07-17-2010, 01:25 PM   #21
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A bit wider (80 vs 85mm, but approximatively the same). An other thing : a 80mm lens from medium format is built like a standard lens, generally the typical double gauss. A 85mm for 24x36 is rather a telephoto lens, for example, the S-M-C Takumar 85/1.8 is a planar, the Auto Takumar 85/1.8/Super Takumar 85/1.9 are Ernostars, the Helios 40 is a Biotar... They wont have the same bokeh at all (I've already done a comparison of the two Takumar and the H40 all at f/1.8 Here )
07-17-2010, 01:38 PM   #22
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QuoteOriginally posted by CarbonR Quote
A bit wider (80 vs 85mm, but approximatively the same). An other thing : a 80mm lens from medium format is built like a standard lens, generally the typical double gauss. A 85mm for 24x36 is rather a telephoto lens, for example, the S-M-C Takumar 85/1.8 is a planar, the Auto Takumar 85/1.8/Super Takumar 85/1.9 are Ernostars, the Helios 40 is a Biotar... They wont have the same bokeh at all (I've already done a comparison of the two Takumar and the H40 all at f/1.8 Here )
Wow, very, very interesting! So planar lenses typically have stronger contrast and better sharpness while Biotar lenses will give the swirling bokeh while Ernostars have the smoothest bokehs.

Can't wait to try an 80mm medium format Pentacon lens on my Pentax K-x....
07-17-2010, 04:35 PM   #23
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forget all the dam conversion factors for different formats

every one is getting tied up in knots about conversions between formats.

lenses are really simple things.

Focal lenght is focal length, it is measured by (for a simple lens) the fistance from the focusing plane to reproduce a point source at infinite distance as a point. It is totally constant and independant of format

Aperture is also totally independant of format. Again for a simple lens it is simply the focal length of the lens divided by diameter of the lens .

Fstops change in a square ratio simply because when you magnify a subject, doubling the magnification (i.e. doubling the focal length) but you keep the physical diameter of the aperture the same the lens spreads the light coming through the aperture over 4 times the area, (i.e. 2x length and 2x width). This is why Fstops are in the sequence 1.2, 1.4, 2. 2.8 4....... each stop doubles or halves the light compared to the next.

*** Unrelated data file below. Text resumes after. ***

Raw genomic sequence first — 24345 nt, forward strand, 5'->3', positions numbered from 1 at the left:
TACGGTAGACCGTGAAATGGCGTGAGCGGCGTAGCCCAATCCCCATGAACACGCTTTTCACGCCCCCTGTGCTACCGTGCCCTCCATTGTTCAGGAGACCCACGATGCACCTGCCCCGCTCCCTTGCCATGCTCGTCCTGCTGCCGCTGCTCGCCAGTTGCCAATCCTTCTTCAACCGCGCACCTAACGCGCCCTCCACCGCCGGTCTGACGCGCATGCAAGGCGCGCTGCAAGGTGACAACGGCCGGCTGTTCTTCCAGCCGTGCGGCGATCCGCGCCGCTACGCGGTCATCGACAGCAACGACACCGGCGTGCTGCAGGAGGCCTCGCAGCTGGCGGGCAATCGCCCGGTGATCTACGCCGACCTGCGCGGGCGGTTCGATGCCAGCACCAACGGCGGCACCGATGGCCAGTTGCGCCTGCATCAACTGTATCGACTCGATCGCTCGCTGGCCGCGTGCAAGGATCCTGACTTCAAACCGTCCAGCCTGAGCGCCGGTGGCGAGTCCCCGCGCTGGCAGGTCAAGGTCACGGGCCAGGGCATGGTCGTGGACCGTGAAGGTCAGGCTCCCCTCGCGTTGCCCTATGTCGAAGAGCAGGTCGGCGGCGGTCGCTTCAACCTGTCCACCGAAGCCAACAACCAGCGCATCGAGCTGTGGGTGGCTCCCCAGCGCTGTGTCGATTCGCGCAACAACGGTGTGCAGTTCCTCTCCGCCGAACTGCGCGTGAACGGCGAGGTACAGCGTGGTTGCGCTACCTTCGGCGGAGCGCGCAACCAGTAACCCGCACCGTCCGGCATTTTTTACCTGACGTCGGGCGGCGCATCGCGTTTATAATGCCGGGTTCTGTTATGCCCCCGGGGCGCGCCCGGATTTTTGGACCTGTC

Depth of field changes with aperture, but for any lens, regardless of format, an image focused on either film or sensor, and printed to the same size (i.e. a 6' tall person making an image 1 inch high on a sensor (rougly full vertical format on an ASP-C sensor) if that person is printed to the same size on paper, the depth of field will be the same. Nothing changes.

Now, here is where the change happens. Imagine an image in 4 inch by 5 inch film. Print the entire image to 8 x 10, (2 x enlargement) it will have pretty good depth of field. cut the middle .66 inch by 1 inch out og the middle of th enegative, and print it to 8 x 10, the depth of field will appear to be really bad, yet it is the exact same negative as the first print. Depth of field is, for any lens, a function of the enlargement of the final image relitive to the sensor or negative size.

The same issue occures with focal length and shutter speed for hand held shots. The bigger you print, the fuzzier the image looks,

Depth of field and shutter speed are generally based upon enlarging yoour image up to 8 x 10 and what with that enlargement from the origonal format appears acceptably sharp to the unaided eye. That is all

There are formulas to define all this, but what really changes the depth of fiels for any lens at any aperture is how big you make the final print because it is all relitive to the enlargement ratio,

07-17-2010, 04:56 PM   #24
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QuoteOriginally posted by alohadave Quote
F actually refers to the focal length. The proper notation is f/4. Focal length divided by 4 will tell you the diameter of the aperture opening.

This notation is used because it is consistent across all focal lengths and lens formats. It always works. f/8 on a 100mm lens and f/8 on a 25mm lens will be the same relative size even though the apertures are not the same physical sizes.

Thank you Dave for injecting the correct answer to the OP's question and also that answer that makes the most sense.


Steve
07-17-2010, 05:01 PM   #25
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QuoteOriginally posted by hangu Quote
Goddamnit. Had I just been fed wrong information previously? The Mamiya 80mm f1.9 mounted on a Pentax Kx will be the same as the Takumar 85mm mounted on a Pentax DSLR?!
Similar FOV with both lenses on APS-C. (Pentax KX is a film camera You have a K-x)


Steve


(Owns a KX, may yet buy a K-x)